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19 August 2022
Second Nature, by Nathaniel Rich
This volume is a compilation of reporting that author Nathaniel Rich previously published (sometimes in rather different form) in a variety of periodicals, but mainly the New York Times Magazine. The general theme is humanity’s alteration of the natural world, for good or (usually) for ill. The first piece, on West Virginian lawyer Robert Bilott, was the basis of the recent Mark Ruffalo film Dark Waters. Other essays examine a …
2 February 2022
Abundance, by Karen Lloyd
Callan reviews a new book about endangered species and ecosystem recovery in various parts of Europe.
20 January 2020
A quartet of brief book reviews from some of Callan’s recent reading.
12 November 2019
The Overstory, by Richard Powers
This is an interesting novel. The book came highly recommended to me from two friends who have literary and environmental sensibilities that I respect, and it won the Pulitzer Prize for fiction this year, which is an accolade worth noting – a validation of its quality. It is a story about trees, and about “radical” environmental activists who try to save them. I suppose it could be viewed as a …
2 April 2019
Spying on Whales, by Nick Pyenson
A book by Nick Pyenson (of the Smithsonian Institution’s National Museum of Natural History) details the past, present, and future of whales. Combining paleontology, oceanography, environmental awareness, evolution, and history with personal stories of field work and insight, it’s a compelling tale of modern science on charismatic, mysterious creatures.
4 February 2019
Adventures in the Anthropocene, by Gaia Vince
I just finished reading Gaia Vince’s 2015 volume called Adventures in the Anthropocene. The book chronicles the new version of Earth that humanity’s actions have enacted, exploring all sorts of relevant topics including biodiversity, energy use, urbanization, human population, ocean pollution, fish farming, deforestation, architecture, solar radiation management, etc. It’s quite comprehensive. The book I’m familiar with that comes close in scope and subject matter is Earth Odyssey by Mark …
20 August 2018
Under a Green Sky, by Peter Ward
I’ve got a few books to catch up on from my summer reading. The first is Under a Green Sky (2007), by University of Washington geoscientist Peter Ward. I picked this up because it was referenced in another book I’d read recently: Peter Brannen’s The Ends of the World (2017). (I’ve got a review of that one coming out in a forthcoming issue of EARTH magazine, by the way!) Brannen …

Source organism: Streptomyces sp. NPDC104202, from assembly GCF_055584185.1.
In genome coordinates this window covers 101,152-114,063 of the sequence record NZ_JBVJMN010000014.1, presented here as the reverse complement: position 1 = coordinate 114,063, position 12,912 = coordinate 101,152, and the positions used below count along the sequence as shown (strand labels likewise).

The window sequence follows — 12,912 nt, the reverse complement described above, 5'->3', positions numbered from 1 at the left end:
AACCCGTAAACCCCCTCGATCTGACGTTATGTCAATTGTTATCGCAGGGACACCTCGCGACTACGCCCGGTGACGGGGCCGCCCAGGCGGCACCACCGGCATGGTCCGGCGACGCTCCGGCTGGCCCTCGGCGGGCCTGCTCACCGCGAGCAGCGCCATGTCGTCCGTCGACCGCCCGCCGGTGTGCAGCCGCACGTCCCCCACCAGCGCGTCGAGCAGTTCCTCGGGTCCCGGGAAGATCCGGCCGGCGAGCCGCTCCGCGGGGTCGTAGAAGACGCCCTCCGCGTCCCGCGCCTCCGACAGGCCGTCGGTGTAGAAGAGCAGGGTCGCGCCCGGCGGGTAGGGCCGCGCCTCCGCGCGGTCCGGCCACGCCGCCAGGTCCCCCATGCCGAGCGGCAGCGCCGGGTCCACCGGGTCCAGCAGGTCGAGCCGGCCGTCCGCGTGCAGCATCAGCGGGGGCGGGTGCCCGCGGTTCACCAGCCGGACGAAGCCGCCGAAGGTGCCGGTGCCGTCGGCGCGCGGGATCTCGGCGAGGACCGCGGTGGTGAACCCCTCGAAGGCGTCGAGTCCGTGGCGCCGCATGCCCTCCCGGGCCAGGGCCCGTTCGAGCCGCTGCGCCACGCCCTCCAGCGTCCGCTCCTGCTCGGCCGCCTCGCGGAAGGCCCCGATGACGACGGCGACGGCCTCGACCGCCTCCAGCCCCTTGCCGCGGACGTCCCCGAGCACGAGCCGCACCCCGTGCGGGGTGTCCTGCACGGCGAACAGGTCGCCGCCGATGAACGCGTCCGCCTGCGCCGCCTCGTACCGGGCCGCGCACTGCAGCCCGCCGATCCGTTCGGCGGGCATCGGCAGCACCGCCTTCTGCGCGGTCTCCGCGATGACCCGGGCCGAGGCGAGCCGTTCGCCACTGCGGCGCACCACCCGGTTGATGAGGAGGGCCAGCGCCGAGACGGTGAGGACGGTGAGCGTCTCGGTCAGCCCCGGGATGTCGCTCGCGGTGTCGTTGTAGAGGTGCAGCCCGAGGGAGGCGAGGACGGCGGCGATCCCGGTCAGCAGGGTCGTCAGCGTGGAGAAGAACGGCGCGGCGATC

10 May 2018
Last Stand, by Michael Punke
A reader of this blog recently recommended Michael Punke’s Last Stand. I thoroughly enjoyed his novel The Revenant, and so last week I started the audiobook version of the nonfictional Last Stand (2007). Last Stand is subtitled “George Bird Grinnell, the Battle to Save the Buffalo, and the Birth of the New West.” Prior to reading it, I knew little of Grinnell, save that he was a conservationist, and that he …
24 April 2018
An astonishing rise in the number of humans
One interesting thing about reading T. rex and the Crater of Doom, by Walter Alvarez in 2018 is the change in world population since it was first published in 1997. In explaining to his readers how to think about measurements in “parts per billion,” Alvarez explains his mental shortcut to appreciating those numbers. He says something along the lines of “since there are 5 billion people in the world, a …
9 October 2017
Braiding Sweetgrass, by Robin Wall Kimmerer
Braiding Sweetgrass is a collection of thematically-linked essays by Robin Wall Kimmerer, an environmentalist, academic, and Native American. The themes that unite them are plants, the human relationship to the natural world, and love. I’ve read Kimmerer’s essays in Orion before, but there’s a sort of literary force multiplier when you get a whole book full of her thoughtful insights, story after story, back to back. Braiding Sweetgrass is a …